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Desi young man eyes US Congress

August 05, 2011 20:42 IST

Rickey Gill, the young US Republican Congressional hopeful from California, speaks to Ritu Jha

Ricky Gill, who has become the voice of his home county San Joaquin, California, is now eyeing the Congress. Gill, 24, has raised $420,000 by winning the trust of 730 individual donors March 1 through June 30, in the Republican campaign's first reporting period to the Federal Election Commission.

If elected, Gill will occupy the 11th Congressional District seat currently held by Jerry McNerney of the East Bay community of Pleasanton. Gill's parents, who are immigrant doctors, also own a vineyard, where Ricky learnt about farming and the issues of his community.

Excerpts:

How different is your campaign as compared to previous Republican candidates? How can you change the mood of voters?

I was born and raised in San Joaquin Valley. My upbringing here gives me a perspective of the unique challenges confronting this region. Having roots here is something the last few Republican challengers lacked.

I'm passionate about restoring our economy, because in its current state, young people are often forced to seek employment outside the county. I have developed a plan to link the innovations of Silicon Valley to Central Valley, thus bringing jobs and stability to our local economy.

An additional distinction is my focus and expertise in the field of education. I was appointed by Governor Arnold Schwarzenegger to serve on the California State Board of Education, where I defended the California High School Exit Exam. As the son of immigrants, I realise that public education is the great equaliser of any free society and one of the best investments we can make to keep America competitive. Others have either neglected the importance of public education or taken a position on the issue that could have been construed as anti-education.

You believe education, which is the key to a good economy, has been hit hard by California's budget troubles. What do you think could be done?

 

As a former member of the California State Board of Education, I represented nearly seven million public school students in this state. I witnessed the problems involved with students being shuffled through the system without achieving at acceptable levels.

I believe parents are a great constituency for education reform and deserve a choice in the schools their children attend. I would like to see greater accountability and autonomy at the local and school-site level.

Finally, as Congress contemplates the re-authorisation of No Child Left Behind, it should embrace greater analytical rigor in educational accountability. Putting students first and making their academic growth the benchmark for success is paramount.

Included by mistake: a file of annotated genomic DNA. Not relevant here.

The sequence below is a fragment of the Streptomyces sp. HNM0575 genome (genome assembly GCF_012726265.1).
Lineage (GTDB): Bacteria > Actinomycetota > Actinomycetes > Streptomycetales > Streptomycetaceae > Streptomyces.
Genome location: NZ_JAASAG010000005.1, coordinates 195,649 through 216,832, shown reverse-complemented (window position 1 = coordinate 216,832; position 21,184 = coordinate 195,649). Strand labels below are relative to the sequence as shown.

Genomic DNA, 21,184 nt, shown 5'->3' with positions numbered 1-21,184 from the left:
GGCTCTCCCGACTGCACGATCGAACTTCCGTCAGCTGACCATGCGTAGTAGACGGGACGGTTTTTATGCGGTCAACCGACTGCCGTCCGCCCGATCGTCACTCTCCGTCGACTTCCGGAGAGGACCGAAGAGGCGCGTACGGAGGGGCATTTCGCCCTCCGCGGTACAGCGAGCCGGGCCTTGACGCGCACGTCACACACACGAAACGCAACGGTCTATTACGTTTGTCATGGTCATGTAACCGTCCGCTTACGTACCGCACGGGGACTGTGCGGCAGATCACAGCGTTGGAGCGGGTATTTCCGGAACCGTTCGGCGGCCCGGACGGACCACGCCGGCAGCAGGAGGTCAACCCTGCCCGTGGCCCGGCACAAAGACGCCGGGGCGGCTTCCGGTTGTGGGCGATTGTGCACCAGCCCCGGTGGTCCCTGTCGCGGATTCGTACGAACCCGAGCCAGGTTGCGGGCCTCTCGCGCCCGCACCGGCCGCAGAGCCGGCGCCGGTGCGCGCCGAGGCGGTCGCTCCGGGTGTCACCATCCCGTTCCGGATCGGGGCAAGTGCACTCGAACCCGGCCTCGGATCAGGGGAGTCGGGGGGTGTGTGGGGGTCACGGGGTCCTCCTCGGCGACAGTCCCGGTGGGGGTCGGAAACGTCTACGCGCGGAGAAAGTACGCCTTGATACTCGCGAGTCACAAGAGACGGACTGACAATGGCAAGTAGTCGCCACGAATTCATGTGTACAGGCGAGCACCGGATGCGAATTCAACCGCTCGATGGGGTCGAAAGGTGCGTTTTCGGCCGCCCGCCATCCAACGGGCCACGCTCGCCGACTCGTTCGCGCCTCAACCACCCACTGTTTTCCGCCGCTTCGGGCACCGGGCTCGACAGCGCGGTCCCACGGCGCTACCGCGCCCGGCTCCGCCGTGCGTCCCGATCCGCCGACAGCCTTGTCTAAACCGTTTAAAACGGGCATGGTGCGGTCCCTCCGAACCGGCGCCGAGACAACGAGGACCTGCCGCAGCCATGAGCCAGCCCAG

Jerry McNerney, a Democrat, is a strong supporter of clean energy and using sustainable resources, especially wind power. He thinks it will create more green jobs. What is your say on that?

Our country needs an energy policy that takes the long view. I believe volatile energy prices represent a shock to our economy and a potential national security threat. I am a personal proponent of clean energy and the jobs they create. An example of this commitment is the fact that I drive an American electric vehicle, the Chevy Volt.

Do you advocate the immediate deportation of illegal immigrants and the completion of a fence on the southern California border?

I am a supporter of legal immigration. The current system is broken and unworkable. We should be actively inviting and retaining high-skilled workers through expanded use of the H-1B visa program.

To the extent that agriculture and similar industries need labour demands to be fulfilled, I would consider supporting a guest worker program.

You are focused on tort reform as a tool to curb medical malpractice insurance costs. Can you elaborate on this?

The absence of tort reform from the most recent federal health legislation constituted a grave omission. I believe that rising malpractice premiums are responsible for defensive medicine, the ordering of unnecessary tests by doctors as a means to avoid litigation.

This is certainly one driver of the increased costs associated with healthcare. By enacting sensible tort reform measures, we can protect the patient-physician relationship and contain costs in the healthcare industry.

 How do you plan to get the support of the Indian-American community?

I am very fortunate to have the support of the Indian-American community. I believe this is a direct result of our message of economic and educational reform, but it also reflects the more than 30 years my family has spent cultivating relationships in Central Valley.

If elected, will you be the first Indian American serving your county? Being only 24, do you think you will have a say among other members of Congress?

I believe other Indian Americans have won elections in this county, but not at the level of Congress. The last and to date the only Indian American to serve in Congress from California was Dalip Singh Saund. His first election to the House of Representatives occurred over 55 years ago.

I've worked in a variety of political settings, including the California State Board of Education, the California Education Secretary and the US Senate Health and Education Committee, where I've had to interact and collaborate with much older colleagues.

Age was never an issue with them, and I suspect it would not be in the halls of the Congress. My age becomes irrelevant when one considers the consequential issues that face us today.

Ritu Jha